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November 13, 2002 - Image 7

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The Michigan Daily, 2002-11-13

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,S and once these contributions end,
Palestinian authority will crumble,
Continued from Page 1 he added.
One of the biggest issues in the Part of the problem with the decline
region is the declining status of Palestin- in Palestinian authority comes from its
ian authority in the Gaza Strip and the inability to function beyond its health
West Bank, areas currently under Israeli and education institutions, Shikaki said.
military occupation. "Both (institutions) are coming
"The capacity of the Palestinian under severe threat. They are not
authorities to do much governing is able to function when money is a
very limiting. There is no doubt question," Shikaki said.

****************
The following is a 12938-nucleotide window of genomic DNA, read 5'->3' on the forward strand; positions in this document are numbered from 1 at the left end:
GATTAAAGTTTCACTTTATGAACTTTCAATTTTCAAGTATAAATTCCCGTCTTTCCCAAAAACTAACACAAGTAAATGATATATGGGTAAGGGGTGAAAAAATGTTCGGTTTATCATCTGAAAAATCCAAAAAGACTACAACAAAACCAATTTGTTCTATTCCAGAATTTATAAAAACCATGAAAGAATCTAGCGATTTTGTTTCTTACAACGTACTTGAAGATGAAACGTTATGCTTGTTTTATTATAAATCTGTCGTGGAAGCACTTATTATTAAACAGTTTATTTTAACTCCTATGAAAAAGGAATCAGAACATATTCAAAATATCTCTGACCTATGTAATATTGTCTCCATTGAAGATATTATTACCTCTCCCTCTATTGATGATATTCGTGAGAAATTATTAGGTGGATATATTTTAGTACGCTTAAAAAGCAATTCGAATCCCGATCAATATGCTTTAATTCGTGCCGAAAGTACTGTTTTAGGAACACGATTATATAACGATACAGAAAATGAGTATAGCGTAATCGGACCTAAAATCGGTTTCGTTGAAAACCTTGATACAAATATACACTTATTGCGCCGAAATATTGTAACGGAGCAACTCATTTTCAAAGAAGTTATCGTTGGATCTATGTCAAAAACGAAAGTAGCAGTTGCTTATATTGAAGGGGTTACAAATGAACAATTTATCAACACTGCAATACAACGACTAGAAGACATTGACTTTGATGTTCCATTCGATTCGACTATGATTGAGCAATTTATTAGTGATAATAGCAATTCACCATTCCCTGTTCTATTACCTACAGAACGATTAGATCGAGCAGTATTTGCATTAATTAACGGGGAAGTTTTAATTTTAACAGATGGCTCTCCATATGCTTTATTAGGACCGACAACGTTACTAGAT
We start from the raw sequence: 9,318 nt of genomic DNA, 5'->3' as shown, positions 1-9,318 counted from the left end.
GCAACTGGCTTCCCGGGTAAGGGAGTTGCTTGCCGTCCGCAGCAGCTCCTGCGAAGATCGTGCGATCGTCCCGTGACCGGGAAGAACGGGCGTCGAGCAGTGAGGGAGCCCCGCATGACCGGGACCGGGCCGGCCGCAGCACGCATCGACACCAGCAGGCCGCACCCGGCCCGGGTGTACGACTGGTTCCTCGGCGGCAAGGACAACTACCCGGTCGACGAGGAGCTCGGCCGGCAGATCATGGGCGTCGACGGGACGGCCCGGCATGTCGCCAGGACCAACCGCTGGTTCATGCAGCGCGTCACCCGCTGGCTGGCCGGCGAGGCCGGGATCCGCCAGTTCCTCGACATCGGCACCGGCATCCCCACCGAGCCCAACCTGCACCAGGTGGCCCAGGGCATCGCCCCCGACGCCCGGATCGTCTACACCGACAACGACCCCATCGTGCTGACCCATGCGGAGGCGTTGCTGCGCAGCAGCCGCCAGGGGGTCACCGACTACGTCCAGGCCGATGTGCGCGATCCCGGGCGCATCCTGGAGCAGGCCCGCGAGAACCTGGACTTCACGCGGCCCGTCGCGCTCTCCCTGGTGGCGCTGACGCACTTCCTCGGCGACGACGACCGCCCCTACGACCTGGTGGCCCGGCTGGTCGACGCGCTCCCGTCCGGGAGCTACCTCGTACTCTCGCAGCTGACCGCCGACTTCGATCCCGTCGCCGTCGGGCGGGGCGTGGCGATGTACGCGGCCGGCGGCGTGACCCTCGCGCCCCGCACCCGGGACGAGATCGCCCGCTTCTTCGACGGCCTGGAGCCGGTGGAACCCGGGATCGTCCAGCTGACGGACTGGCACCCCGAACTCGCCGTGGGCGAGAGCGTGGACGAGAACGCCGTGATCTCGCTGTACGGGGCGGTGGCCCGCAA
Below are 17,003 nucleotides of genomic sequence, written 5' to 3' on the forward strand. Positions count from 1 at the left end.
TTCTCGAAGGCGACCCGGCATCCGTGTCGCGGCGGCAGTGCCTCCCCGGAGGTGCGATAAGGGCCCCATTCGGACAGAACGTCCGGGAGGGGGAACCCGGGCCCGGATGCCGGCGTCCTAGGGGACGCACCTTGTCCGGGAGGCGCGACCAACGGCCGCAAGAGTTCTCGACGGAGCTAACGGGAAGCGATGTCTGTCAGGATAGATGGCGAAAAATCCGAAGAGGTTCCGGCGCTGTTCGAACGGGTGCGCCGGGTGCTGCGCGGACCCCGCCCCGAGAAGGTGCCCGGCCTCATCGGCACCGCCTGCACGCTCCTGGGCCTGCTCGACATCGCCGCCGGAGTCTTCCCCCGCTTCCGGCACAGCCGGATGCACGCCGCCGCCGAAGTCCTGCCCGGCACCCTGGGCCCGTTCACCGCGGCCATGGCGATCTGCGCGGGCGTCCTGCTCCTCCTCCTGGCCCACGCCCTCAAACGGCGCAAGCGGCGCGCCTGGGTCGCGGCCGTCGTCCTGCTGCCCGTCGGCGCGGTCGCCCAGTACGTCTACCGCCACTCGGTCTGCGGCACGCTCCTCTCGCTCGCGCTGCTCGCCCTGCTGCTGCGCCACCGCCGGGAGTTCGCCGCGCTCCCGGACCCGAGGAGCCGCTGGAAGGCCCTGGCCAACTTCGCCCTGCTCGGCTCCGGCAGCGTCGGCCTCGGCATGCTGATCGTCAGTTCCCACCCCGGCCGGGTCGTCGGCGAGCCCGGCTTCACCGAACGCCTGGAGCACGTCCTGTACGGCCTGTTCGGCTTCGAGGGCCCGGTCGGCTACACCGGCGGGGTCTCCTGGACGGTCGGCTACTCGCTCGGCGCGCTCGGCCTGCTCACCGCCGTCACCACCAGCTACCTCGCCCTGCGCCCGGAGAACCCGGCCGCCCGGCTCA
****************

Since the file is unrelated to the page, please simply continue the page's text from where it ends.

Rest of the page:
Palestinians are unhappy with the Shikaki cited the Oslo Accords as an
situation," Shikaki said, adding this impediment to the attempted peace
was one of many factors that may process.
lead to continued violence by the "The collapse of the peace process
Palestinians in the future. came as a result of the collapse of tradi-
"Palestinian authority has lost tional bargaining Israelis and Palestini-
much of its own domestic authori- ans believed was struck at Oslo,"
ty," Shikaki said. Shikaki said. "I would still underline
Confidence in its effectiveness has very strongly the open-ended nature of
also dropped in the international com- the Oslo process."
munity, most notably from the perspec- Although Palestinian authority is
tive of the United States and several deteriorating, it does not have to be
European countries. directly related to the collapse of the